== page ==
As bulbs finish blooming, I know that you are supposed to leave the dying foliage and not cut it off. What about perennials? Some spring and early summer-blooming perennials start to look tired by mid-summer; can you shear off their scraggly foliage?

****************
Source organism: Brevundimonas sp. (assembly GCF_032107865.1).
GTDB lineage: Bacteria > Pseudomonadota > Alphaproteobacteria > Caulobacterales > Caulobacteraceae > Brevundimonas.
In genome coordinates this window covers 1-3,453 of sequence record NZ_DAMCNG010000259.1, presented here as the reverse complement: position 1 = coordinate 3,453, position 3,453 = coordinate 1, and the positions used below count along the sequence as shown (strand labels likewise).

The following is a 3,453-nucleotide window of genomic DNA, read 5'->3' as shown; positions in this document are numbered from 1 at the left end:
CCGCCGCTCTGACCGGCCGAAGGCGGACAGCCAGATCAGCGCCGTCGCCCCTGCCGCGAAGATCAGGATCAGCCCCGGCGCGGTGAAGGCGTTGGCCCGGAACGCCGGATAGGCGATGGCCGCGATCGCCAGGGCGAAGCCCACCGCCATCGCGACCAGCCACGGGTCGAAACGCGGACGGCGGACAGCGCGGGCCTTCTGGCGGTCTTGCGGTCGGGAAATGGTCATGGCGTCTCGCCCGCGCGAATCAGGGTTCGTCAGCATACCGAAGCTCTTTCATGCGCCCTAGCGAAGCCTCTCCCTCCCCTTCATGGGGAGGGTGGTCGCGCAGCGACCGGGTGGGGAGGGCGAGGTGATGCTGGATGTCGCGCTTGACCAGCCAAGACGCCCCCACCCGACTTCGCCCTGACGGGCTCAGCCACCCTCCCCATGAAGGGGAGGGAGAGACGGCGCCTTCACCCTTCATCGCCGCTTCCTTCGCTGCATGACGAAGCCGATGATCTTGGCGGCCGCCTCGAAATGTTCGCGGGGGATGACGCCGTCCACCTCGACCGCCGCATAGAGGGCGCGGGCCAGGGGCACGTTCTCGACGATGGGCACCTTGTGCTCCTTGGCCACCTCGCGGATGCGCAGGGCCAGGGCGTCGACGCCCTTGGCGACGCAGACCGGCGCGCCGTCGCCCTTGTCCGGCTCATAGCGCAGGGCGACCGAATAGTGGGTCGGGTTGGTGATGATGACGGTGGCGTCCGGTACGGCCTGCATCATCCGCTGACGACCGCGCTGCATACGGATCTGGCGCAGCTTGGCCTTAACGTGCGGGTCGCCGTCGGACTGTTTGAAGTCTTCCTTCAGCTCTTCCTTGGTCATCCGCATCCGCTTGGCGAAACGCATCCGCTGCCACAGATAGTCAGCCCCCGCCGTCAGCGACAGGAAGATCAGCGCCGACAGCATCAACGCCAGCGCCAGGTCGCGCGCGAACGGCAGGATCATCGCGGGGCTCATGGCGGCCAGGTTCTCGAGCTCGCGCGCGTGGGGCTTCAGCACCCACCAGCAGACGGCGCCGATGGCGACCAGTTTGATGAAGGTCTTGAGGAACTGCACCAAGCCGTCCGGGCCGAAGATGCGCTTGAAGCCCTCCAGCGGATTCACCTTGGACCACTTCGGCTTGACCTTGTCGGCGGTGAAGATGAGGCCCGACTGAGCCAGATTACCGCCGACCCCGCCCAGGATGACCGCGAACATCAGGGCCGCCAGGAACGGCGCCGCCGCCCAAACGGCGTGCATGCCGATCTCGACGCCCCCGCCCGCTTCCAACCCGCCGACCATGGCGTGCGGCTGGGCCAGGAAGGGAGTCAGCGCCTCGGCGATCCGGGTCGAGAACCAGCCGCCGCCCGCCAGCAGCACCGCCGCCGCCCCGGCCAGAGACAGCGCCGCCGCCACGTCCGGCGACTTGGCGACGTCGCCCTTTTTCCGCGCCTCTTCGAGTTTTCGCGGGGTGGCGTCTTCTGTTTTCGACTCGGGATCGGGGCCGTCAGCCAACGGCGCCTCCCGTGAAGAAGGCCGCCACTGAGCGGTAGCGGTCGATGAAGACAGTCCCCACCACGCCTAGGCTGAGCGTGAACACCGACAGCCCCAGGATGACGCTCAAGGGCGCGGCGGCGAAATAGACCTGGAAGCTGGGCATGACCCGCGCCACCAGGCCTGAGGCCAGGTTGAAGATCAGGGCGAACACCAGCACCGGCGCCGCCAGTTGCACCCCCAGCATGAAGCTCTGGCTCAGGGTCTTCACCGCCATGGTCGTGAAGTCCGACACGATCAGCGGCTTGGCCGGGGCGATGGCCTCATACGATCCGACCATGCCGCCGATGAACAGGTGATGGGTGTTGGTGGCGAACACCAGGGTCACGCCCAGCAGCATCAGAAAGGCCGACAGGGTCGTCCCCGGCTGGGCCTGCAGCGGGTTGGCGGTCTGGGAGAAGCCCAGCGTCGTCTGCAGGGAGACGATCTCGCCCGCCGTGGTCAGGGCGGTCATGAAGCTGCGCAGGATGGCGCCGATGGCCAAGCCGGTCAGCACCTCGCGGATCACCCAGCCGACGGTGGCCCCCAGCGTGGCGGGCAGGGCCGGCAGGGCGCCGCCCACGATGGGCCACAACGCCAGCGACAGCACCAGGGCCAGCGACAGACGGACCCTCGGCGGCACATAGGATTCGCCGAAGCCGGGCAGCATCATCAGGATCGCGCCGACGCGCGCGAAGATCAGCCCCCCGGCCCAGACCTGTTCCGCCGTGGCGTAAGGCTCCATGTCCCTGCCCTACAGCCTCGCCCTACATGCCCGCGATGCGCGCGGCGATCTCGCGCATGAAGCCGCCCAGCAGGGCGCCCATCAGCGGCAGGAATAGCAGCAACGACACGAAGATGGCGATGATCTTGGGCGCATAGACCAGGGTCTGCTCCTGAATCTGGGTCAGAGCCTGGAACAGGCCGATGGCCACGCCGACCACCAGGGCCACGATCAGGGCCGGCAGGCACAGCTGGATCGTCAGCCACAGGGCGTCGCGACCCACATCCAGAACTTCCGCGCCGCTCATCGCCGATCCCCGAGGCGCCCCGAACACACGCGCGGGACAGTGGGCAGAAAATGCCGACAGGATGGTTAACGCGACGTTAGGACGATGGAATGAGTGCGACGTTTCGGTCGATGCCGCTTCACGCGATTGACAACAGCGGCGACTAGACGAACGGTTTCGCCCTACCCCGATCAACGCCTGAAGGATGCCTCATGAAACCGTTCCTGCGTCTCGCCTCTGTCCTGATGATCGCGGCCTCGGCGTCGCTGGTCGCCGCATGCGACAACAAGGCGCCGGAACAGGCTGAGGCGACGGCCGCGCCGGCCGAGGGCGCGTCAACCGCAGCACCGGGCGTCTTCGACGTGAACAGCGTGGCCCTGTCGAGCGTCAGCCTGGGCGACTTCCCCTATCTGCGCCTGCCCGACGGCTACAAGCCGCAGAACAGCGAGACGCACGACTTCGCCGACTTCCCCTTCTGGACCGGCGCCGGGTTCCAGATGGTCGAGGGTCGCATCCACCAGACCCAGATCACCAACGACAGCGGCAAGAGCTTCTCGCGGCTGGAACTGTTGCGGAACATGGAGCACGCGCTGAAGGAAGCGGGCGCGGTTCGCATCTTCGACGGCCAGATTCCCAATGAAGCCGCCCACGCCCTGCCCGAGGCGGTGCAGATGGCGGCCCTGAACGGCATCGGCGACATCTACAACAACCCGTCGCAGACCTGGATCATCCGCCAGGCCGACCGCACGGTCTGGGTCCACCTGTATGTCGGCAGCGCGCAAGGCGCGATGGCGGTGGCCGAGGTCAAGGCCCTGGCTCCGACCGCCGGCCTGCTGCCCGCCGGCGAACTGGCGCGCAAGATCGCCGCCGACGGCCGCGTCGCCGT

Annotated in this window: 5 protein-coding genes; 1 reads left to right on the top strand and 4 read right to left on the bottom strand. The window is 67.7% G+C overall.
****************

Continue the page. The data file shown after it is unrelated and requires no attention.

Yes, you can trim back perennials, but don’t trim those that can give you winter interest in your landscape. Many perennials can be trimmed or deadheaded and will rebloom, while others die back naturally, like poppies and bleeding hearts. Leave the pruners in your pocket and enjoy Sedum, Rudbeckia, coneflowers, Astilbe, and ornamental grasses all winter long. In the winter months, the grasses will add texture and sound to the landscape and the others mentioned have lovely flower heads. If you must prune them, bring them indoors and make lovely arrangements for your home.